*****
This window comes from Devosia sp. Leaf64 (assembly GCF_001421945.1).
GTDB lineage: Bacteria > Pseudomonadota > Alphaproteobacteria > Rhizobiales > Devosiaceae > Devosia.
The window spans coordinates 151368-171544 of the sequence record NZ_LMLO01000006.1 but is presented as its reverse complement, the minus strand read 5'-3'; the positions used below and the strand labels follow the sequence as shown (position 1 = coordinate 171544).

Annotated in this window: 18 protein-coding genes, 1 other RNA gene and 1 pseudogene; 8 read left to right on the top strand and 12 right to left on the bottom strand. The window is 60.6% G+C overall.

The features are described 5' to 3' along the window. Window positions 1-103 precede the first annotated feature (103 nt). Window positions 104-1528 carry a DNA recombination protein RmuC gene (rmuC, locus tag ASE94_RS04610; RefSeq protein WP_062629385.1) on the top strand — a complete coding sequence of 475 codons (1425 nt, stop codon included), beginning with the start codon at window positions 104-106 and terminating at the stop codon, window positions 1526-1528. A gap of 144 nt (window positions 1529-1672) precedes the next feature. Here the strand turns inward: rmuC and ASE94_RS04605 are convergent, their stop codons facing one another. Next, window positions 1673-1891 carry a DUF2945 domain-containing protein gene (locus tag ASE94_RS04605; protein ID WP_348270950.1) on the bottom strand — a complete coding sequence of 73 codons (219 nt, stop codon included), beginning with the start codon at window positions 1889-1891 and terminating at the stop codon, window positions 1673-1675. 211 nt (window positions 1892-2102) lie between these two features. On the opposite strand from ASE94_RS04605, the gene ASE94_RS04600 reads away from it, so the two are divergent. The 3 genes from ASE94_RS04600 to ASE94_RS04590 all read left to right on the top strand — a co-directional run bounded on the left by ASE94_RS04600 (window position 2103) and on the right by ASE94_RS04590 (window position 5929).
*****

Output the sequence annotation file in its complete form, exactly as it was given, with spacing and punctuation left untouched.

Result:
This window comes from Devosia sp. Leaf64 (assembly GCF_001421945.1).
GTDB lineage: Bacteria > Pseudomonadota > Alphaproteobacteria > Rhizobiales > Devosiaceae > Devosia.
The window spans coordinates 151368-171544 of the sequence record NZ_LMLO01000006.1 but is presented as its reverse complement, the minus strand read 5'-3'; the positions used below and the strand labels follow the sequence as shown (position 1 = coordinate 171544).

Annotated in this window: 18 protein-coding genes, 1 other RNA gene and 1 pseudogene; 8 read left to right on the top strand and 12 right to left on the bottom strand. The window is 60.6% G+C overall.

The features are described 5' to 3' along the window. Window positions 1-103 precede the first annotated feature (103 nt). Window positions 104-1528 carry a DNA recombination protein RmuC gene (rmuC, locus tag ASE94_RS04610; RefSeq protein WP_062629385.1) on the top strand — a complete coding sequence of 475 codons (1425 nt, stop codon included), beginning with the start codon at window positions 104-106 and terminating at the stop codon, window positions 1526-1528. A gap of 144 nt (window positions 1529-1672) precedes the next feature. Here the strand turns inward: rmuC and ASE94_RS04605 are convergent, their stop codons facing one another. Next, window positions 1673-1891 carry a DUF2945 domain-containing protein gene (locus tag ASE94_RS04605; protein ID WP_348270950.1) on the bottom strand — a complete coding sequence of 73 codons (219 nt, stop codon included), beginning with the start codon at window positions 1889-1891 and terminating at the stop codon, window positions 1673-1675. 211 nt (window positions 1892-2102) lie between these two features. On the opposite strand from ASE94_RS04605, the gene ASE94_RS04600 reads away from it, so the two are divergent. The 3 genes from ASE94_RS04600 to ASE94_RS04590 all read left to right on the top strand — a co-directional run bounded on the left by ASE94_RS04600 (window position 2103) and on the right by ASE94_RS04590 (window position 5929).